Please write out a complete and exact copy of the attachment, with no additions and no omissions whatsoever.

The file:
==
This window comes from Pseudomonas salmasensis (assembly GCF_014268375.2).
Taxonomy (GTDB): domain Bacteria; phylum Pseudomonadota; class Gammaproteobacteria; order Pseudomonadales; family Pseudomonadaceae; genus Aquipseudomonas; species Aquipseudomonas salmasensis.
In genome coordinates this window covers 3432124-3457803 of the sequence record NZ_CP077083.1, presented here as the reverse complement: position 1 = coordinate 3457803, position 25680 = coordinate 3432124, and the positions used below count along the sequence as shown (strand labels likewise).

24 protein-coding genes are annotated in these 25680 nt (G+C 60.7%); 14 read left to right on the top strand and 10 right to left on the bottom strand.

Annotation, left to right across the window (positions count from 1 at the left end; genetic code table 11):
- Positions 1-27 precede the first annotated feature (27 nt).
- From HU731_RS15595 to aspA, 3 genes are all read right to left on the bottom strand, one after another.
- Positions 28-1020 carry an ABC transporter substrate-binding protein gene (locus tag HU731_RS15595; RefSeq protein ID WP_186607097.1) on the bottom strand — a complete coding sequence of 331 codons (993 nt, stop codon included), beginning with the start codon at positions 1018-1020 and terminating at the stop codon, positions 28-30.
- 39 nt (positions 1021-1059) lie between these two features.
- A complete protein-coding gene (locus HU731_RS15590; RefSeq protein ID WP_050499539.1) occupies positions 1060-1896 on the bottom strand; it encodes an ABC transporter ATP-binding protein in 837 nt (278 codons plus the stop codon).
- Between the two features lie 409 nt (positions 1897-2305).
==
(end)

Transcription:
This window comes from Pseudomonas salmasensis (assembly GCF_014268375.2).
Taxonomy (GTDB): domain Bacteria; phylum Pseudomonadota; class Gammaproteobacteria; order Pseudomonadales; family Pseudomonadaceae; genus Aquipseudomonas; species Aquipseudomonas salmasensis.
In genome coordinates this window covers 3432124-3457803 of the sequence record NZ_CP077083.1, presented here as the reverse complement: position 1 = coordinate 3457803, position 25680 = coordinate 3432124, and the positions used below count along the sequence as shown (strand labels likewise).

24 protein-coding genes are annotated in these 25680 nt (G+C 60.7%); 14 read left to right on the top strand and 10 right to left on the bottom strand.

Annotation, left to right across the window (positions count from 1 at the left end; genetic code table 11):
- Positions 1-27 precede the first annotated feature (27 nt).
- From HU731_RS15595 to aspA, 3 genes are all read right to left on the bottom strand, one after another.
- Positions 28-1020 carry an ABC transporter substrate-binding protein gene (locus tag HU731_RS15595; RefSeq protein ID WP_186607097.1) on the bottom strand — a complete coding sequence of 331 codons (993 nt, stop codon included), beginning with the start codon at positions 1018-1020 and terminating at the stop codon, positions 28-30.
- 39 nt (positions 1021-1059) lie between these two features.
- A complete protein-coding gene (locus HU731_RS15590; RefSeq protein ID WP_050499539.1) occupies positions 1060-1896 on the bottom strand; it encodes an ABC transporter ATP-binding protein in 837 nt (278 codons plus the stop codon).
- Between the two features lie 409 nt (positions 1897-2305).